Wednesday, 24 March 2010

Syphilis - The Facebook Plague?

The newspapers like their Facebook panics. A couple of weeks ago it was Peter Chapman, dubbed the "Facebook killer" because he had befriended his victim via the social networking site. Then the Daily Mail introduced a story about a criminologist who had posed as a teenage girl on a different site altogether to attract the attention of paedophiles with the headline "I posed as a girl of 14 on Facebook". Facebook threatened to sue. The latest story is all about how Facebook gives you syphilis.

According to Professor Peter Kelly, who is director of public health in Teesside, there has been a "fourfold increase" in cases of syphilis. Furthermore, when looking at the statistics he "saw that several of the people had met sexual partners through these sites." Finally, according to the Mail's version of the story, "Research has shown that young people in Sunderland, Durham and Teesside were 25 per cent more likely to log onto social networking sites than those in the rest of Britain." Sunderland, indeed, was described in a recent BBC documentary as "the Facebook capital of Britain."

Put all these facts together and what do you get? The reemergence of the scourge of 19th century artists and courtesans as the new Facebook Plague.

The story doesn't seem to be based on actual research, merely an off-the-cuff observation by Prof. Kelly which appears in a press release from NHS Middlesborough. The statement - headed "Warning as syphilis cases increase" - doesn't mention Facebook by name. All Prof. Kelly actually said was this:


Unprotected sex, especially with casual partners, is the biggest risk for syphilis. Social networking sites are making it easier for people to meet up for casual sex.


Somewhere along the line, someone has spotted a coincidence between the location of Prof. Kelly's office and research about social network usage in various parts of the country and thought, Aha! Facebook=syphilis=great story! But, as is so often the case, the story vanishes if you try to substantiate it. For it to be even potentially valid, at the very least there would have to be a correlation between disease prevalance and use of social networking sites in various parts of the country. So far as I can see, there isn't.

Nowhere can I find any basis for an assumption that syphilis is more prevalent in the North East than in other regions. The national statistics for 2009 show a gradual decrease in syphilis over the past four years from a high in 2005 - the very period during which social networking websites have taken off - and a more dramatic decrease in gonorrhoea since 2001. Set against these there have been large increases in chlamydia and herpes (in part because greater awareness has prompted more people to get themselves tested for sexually transmitted infections). The regional figures are varied. Highest by far is London, with more than ten cases of syphilis per 100,000 of the population and 294 for chlamydia. In the North East the infection rates are, respectively, 3.7 and 225. The North West has higher figures for both conditions, along with lower Facebook use.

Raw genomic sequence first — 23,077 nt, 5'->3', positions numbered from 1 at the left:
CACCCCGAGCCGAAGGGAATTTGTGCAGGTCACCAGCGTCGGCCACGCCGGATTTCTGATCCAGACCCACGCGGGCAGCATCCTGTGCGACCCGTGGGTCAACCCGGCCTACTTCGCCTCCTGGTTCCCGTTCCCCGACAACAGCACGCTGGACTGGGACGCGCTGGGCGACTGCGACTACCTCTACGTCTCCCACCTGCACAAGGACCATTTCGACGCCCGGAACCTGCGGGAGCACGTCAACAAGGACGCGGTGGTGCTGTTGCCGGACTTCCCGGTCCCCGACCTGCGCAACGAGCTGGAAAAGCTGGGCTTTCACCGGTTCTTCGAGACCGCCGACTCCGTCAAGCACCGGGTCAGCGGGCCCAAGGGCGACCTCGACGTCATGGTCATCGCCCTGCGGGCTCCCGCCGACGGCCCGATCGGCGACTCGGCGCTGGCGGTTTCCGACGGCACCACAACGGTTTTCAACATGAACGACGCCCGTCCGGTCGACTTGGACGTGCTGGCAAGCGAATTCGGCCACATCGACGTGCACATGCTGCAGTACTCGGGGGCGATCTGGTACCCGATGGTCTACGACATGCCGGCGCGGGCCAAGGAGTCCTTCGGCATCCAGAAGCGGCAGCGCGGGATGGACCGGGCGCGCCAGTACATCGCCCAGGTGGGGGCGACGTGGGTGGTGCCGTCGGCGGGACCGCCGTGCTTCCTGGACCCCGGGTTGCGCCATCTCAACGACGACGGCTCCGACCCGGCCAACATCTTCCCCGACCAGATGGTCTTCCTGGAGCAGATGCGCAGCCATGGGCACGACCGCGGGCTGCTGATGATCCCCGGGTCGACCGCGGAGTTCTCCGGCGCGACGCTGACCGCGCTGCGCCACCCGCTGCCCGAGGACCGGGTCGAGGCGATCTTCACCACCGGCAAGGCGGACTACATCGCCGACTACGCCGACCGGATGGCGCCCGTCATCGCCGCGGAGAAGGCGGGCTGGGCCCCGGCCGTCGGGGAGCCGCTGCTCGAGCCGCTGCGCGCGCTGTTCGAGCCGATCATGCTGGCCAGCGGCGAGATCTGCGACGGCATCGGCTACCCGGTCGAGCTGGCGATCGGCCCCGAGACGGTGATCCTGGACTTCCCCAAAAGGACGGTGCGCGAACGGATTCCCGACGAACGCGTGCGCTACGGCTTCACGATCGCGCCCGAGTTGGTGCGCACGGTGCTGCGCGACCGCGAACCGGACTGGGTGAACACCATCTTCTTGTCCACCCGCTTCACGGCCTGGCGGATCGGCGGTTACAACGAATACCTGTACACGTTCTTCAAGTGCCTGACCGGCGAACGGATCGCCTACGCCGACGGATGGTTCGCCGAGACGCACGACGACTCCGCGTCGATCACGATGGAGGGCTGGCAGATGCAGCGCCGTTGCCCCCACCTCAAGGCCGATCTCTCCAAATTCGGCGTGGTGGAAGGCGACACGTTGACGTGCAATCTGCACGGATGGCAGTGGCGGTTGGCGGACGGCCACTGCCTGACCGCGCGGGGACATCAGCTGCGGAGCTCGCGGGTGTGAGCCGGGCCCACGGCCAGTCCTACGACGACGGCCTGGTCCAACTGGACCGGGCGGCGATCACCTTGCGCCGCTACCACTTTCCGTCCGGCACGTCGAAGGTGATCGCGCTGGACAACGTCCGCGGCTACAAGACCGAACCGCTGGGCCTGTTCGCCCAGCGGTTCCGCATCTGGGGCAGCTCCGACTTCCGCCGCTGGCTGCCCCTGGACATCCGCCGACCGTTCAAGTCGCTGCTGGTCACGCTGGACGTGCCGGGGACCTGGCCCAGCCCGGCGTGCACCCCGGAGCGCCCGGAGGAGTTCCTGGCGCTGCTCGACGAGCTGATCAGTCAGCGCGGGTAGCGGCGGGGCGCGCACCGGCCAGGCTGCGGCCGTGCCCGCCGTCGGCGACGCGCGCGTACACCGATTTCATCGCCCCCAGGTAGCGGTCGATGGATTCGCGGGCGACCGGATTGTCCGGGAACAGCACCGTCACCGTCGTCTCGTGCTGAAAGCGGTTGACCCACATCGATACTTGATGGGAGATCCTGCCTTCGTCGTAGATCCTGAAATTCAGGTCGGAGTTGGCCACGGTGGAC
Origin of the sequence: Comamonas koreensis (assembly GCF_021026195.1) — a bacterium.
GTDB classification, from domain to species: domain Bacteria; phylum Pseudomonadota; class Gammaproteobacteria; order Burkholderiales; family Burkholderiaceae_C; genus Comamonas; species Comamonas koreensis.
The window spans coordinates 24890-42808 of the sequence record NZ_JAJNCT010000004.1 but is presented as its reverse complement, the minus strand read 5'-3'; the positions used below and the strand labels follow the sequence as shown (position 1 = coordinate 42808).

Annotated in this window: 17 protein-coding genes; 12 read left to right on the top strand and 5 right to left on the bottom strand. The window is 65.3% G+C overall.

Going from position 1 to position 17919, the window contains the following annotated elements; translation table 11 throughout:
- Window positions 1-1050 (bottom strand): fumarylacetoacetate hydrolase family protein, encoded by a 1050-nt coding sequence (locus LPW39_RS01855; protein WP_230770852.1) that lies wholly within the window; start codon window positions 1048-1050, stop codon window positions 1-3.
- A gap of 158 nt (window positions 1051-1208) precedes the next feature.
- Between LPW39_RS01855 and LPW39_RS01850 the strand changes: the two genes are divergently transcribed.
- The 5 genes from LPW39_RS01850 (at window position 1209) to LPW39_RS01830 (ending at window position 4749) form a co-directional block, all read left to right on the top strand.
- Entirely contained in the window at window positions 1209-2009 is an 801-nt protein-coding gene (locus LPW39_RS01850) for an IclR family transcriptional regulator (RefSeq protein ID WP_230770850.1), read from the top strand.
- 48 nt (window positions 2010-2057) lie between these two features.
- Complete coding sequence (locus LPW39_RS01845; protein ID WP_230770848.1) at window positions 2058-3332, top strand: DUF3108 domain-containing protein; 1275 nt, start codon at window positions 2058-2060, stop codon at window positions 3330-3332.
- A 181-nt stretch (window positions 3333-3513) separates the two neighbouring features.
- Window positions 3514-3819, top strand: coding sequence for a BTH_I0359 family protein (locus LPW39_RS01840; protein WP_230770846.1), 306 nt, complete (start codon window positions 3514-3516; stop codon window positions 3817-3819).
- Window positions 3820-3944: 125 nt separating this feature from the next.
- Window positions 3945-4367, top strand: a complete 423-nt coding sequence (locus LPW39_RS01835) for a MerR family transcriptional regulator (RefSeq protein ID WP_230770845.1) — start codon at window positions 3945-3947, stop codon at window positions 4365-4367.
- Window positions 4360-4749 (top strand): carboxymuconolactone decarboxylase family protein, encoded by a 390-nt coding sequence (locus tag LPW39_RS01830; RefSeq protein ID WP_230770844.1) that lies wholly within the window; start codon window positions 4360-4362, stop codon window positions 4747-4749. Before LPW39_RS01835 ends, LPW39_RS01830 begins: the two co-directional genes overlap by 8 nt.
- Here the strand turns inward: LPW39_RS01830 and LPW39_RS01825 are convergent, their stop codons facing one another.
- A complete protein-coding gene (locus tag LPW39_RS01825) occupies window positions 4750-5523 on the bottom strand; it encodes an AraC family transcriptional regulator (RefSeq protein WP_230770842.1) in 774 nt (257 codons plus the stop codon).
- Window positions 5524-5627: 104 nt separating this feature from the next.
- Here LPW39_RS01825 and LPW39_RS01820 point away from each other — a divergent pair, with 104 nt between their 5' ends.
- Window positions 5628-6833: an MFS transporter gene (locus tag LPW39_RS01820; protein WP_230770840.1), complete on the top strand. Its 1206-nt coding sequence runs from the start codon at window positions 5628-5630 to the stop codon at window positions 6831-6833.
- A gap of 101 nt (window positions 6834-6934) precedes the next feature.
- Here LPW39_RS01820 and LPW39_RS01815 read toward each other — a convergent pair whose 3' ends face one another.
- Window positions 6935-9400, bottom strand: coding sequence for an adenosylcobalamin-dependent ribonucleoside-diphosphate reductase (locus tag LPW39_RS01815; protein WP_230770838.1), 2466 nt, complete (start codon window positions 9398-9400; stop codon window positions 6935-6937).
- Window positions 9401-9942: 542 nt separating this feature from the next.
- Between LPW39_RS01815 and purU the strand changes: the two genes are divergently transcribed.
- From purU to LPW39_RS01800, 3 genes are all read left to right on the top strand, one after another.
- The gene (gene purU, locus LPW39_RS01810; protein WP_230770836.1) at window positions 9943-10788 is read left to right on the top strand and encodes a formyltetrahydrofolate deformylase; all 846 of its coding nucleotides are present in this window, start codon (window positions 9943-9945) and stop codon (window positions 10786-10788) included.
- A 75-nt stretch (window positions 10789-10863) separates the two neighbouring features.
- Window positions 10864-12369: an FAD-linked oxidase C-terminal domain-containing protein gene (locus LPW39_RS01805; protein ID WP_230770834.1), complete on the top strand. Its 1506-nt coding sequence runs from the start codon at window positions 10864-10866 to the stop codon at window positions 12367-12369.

So no, Facebook does not cause syphilis. If there is a link between social websites and STDs, it is more likely to be sex-focused dating sites that are to blame. And even there, as Debby Herbenick points out, if social networking makes it easier to find casual partners, it also facilitates the process of warning them afterwards if you find yourself infected - thus potentially reducing the spread of conditions such as syphilis. Furthermore, the internet can "make it easier for public health professionals to track a burgeoning epidemic and stop it before it gets out of hand."

It's just about possible that social networking usage might correlate positively with STD infection, but it wouldn't be the result of people using the Facebook site to arrange sexual encounters with strangers, because by and large they don't. It might be that the same social urge that drives people to seek out random contact with strangers for sex also drives people to seek out random connection with strangers in an online environment. Both might be seen as ways of tackling loneliness, for example. More likely, a higher infection-rate among users of social networking sites would be entirely due to sex-focused sites, which presumably is what Professor Kelly had in mind.

The Facebook link is certainly unwarranted. As the spokesman told the Mail, "Facebook is not the place to meet people for casual sex, it is about connecting and sharing with your existing friends." This however is lost on journalists who seem to imagine that Facebook is somehow synonymous with social networking online.

Chris Dillow wrote a few days ago, apropos Peter Chapman:

Chapman could equally be called the “Ford Mondeo killer” or the “Murderer who killed because of police incompetence.” Why bring Facebook into it? Why not have a moral panic about Ford Mondeos?

It’s because Facebook is relatively new and unfamiliar, at least to trash papers’ target audience. So it’s easier to have a moral panic about it than about Ford Mondeos.


It may also, of course, have something to do with the fact that Facebook use is higher among journalists than among almost any other group. I've no idea what the journalistic incidence of syphilis is, however.